Jeff Lawrence on tue 20 may 97
I hope to moving my clay operation to a larger building with a natural
retail annex. Since the costs of moving will preclude a bunch of cash out
for stock, I was thinking of a consignment store.
For those of you with experience consigning from either side of the table,
please share your experiences. What do you like or dislike about the
practices of your consigning associates? What pitfalls await? What joys?
Thanks in advance,
Sun Dagger Design
Cindy on wed 21 may 97
I no longer do consignments and this is why.
1. The store owner has no personal investment in my wares, and yet is
allowed to use my capital to stock his shelves. Nothing you can do about
that, I'm afraid, but it is kind of a sore point.
2. Collecting from store owners is a hassle. Sometimes it's a major hassle.
All other bills seem to come before payments to the artists. Not only has
the merchant stocked his shelves with my wares for free, now he's sold them
and kept the entire profit. When and if he pays me, he assuredly won't add
interest to the debt. Nor will he pay me for the time I had to spend in
3. Though I get to keep a larger percentage of my profits with consignment
sales (assuming I collect anything at all, that is), it's just not worth
the hassles. I'll take my 50% and be happy to be out of the loop.
If you want to attract and keep consignment artists, here are a few
suggestions. Number One, do your bookkeeping chores diligently. Pay on time
every month and don't expect your artists to come to you to collect. Send
the check via the postal service along with an itemized list of work sold,
Keep an attractive show-room. Be picky about what you accept and don't
stack up so much stuff (even good stuff) that patrons can't see individual
Become friends with your artists. Demonstrate to them that they can trust
you, and they'll come back time and again. They will bring their friends.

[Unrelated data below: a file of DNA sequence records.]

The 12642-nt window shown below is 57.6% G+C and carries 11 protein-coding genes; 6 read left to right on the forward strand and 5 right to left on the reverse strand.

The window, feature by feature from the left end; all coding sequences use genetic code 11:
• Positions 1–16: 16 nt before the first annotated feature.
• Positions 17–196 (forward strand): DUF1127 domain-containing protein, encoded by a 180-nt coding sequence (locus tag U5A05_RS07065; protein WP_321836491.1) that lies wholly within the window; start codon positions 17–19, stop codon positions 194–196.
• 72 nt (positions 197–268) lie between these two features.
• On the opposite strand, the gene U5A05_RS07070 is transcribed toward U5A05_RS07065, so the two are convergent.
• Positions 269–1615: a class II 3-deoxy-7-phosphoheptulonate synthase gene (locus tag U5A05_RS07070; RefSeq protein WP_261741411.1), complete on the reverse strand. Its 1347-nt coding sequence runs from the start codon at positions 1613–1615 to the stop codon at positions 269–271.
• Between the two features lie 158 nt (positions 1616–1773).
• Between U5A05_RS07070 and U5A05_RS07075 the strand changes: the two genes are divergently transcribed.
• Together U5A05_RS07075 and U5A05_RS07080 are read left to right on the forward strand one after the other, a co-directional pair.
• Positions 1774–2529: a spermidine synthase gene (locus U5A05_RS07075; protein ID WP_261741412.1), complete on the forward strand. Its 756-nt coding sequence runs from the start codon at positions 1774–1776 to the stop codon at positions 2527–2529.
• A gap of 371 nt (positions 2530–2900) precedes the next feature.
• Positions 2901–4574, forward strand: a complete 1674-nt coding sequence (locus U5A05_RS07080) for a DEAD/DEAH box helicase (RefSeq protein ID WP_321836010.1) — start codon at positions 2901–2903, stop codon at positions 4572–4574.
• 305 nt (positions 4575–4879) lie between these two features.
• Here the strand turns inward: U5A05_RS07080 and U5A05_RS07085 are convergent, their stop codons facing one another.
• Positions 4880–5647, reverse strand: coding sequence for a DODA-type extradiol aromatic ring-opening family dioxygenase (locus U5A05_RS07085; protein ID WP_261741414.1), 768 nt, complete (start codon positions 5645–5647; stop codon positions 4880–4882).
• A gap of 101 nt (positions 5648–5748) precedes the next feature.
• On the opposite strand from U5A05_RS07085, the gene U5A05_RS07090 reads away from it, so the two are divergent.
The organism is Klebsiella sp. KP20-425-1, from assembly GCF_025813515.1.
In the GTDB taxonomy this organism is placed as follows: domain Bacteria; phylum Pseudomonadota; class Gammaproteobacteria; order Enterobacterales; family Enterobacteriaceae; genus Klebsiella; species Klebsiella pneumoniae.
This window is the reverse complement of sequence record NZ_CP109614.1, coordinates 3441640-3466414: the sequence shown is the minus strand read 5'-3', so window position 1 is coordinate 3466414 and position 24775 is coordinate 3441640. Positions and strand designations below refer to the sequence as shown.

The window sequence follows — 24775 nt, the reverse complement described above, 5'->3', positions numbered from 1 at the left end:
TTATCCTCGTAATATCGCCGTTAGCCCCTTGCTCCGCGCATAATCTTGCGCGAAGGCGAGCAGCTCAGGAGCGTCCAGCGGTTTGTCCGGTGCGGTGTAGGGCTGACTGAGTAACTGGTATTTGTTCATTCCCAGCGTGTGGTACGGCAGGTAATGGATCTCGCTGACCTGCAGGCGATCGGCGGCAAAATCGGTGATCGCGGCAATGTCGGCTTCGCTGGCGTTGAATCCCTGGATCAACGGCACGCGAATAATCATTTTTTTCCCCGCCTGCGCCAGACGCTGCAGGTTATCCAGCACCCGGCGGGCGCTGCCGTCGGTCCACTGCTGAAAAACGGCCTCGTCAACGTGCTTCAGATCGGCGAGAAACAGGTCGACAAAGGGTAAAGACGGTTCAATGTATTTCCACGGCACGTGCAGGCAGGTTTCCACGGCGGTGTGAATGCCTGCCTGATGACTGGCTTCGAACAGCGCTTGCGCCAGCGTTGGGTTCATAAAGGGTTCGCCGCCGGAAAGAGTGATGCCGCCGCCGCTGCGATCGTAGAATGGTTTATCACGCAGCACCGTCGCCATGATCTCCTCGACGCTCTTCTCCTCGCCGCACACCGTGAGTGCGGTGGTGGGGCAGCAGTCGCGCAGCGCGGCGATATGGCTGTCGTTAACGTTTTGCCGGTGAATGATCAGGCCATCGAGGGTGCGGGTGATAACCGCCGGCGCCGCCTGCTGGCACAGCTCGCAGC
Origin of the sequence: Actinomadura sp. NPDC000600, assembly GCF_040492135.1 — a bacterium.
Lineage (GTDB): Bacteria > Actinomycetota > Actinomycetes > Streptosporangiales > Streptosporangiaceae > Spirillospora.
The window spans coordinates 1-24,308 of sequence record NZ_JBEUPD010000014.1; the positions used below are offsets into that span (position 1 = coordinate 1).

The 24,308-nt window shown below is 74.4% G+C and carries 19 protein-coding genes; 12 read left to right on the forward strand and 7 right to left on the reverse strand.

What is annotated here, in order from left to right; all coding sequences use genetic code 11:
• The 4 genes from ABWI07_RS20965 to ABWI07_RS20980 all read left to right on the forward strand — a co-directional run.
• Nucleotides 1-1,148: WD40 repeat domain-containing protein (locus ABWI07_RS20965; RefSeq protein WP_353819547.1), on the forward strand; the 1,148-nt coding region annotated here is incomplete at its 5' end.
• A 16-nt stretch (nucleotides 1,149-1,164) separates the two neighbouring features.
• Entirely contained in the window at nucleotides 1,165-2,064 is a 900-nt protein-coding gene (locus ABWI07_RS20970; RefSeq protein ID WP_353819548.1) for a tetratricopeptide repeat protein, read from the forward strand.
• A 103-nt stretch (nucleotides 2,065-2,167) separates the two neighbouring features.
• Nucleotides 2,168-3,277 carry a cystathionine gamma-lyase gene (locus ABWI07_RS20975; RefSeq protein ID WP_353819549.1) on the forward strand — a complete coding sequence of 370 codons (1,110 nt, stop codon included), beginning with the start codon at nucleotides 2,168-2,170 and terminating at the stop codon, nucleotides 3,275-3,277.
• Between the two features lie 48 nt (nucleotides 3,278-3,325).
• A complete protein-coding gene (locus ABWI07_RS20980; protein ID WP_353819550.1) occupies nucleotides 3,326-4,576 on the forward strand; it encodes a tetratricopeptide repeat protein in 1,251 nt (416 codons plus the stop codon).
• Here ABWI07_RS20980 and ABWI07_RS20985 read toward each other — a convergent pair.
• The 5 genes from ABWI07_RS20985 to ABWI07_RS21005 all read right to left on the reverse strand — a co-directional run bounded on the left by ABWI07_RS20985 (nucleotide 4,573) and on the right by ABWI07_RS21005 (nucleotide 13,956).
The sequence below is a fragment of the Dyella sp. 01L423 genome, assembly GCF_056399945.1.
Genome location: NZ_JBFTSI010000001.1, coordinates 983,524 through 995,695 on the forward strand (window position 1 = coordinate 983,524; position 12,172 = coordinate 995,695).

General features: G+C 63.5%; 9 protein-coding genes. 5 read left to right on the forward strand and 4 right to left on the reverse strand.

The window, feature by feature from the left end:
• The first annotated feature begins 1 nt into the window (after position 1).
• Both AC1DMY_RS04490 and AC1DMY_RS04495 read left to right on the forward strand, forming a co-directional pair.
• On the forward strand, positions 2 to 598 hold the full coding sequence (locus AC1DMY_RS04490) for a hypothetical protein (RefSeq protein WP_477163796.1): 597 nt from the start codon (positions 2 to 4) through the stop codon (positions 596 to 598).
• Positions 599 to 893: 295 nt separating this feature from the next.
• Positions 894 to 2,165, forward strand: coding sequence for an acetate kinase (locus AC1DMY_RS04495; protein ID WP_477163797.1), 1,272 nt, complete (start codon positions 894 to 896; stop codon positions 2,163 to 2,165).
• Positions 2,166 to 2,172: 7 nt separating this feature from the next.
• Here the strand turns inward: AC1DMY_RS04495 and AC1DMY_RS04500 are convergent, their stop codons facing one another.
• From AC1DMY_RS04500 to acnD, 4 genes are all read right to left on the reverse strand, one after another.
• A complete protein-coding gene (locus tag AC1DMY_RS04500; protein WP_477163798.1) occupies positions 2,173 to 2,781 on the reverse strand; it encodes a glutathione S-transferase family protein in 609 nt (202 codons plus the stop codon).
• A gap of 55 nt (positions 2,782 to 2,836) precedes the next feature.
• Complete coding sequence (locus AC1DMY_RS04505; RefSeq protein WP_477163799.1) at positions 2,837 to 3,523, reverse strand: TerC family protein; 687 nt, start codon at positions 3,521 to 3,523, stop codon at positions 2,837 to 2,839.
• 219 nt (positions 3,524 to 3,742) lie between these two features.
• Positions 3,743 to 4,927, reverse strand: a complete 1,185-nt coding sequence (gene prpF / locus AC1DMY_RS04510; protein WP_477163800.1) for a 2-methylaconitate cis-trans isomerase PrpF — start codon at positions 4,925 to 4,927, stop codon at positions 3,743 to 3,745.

You will be popular and well-stocked. :) (But not from my shelves. I don't
do consignment. ) Good luck.
Paul Thomas Jay on wed 21 may 97
Jeff Lawrence wrote:
> ----------------------------Original message----------------------------
> Hello Colleagues,
> I hope to moving my clay operation to a larger building with a natural
> retail annex. Since the costs of moving will preclude a bunch of cash out
> for stock, I was thinking of a consignment store.
> For those of you with experience consigning from either side of the table,
> please share your experiences. What do you like or dislike about the
> practices of your consigning associates? What pitfalls await? What joys?
> Thanks in advance,
> Jeff Lawrence
> Sun Dagger Design
> ph/fax 505-753-5913
Jeff, I once did consignment with locl galleries. NO MORE! I have
found: my pots being used as still life setups in a back room, the
gallery changing hands with one telling me, gallery has lost all my
invintory, and the worst one "dealer" actually stole a complete show and
was nowhere to be found when I went to pick up my work.
I would suggest: 1,Keep a very close watch on invintory and change every
3 months, 2. Make sure that your keep realy good records of sales so
that you have enough money to pay everyone at tne end of Each month.
Sherry mcDonald Stewart on fri 23 may 97
Are any of you familiar with a large ceramic art retail store in San
Antonio Tx? It is located in the North Star Mall, and they take work on
consignment, and do a huge business. i don't know of any gallery that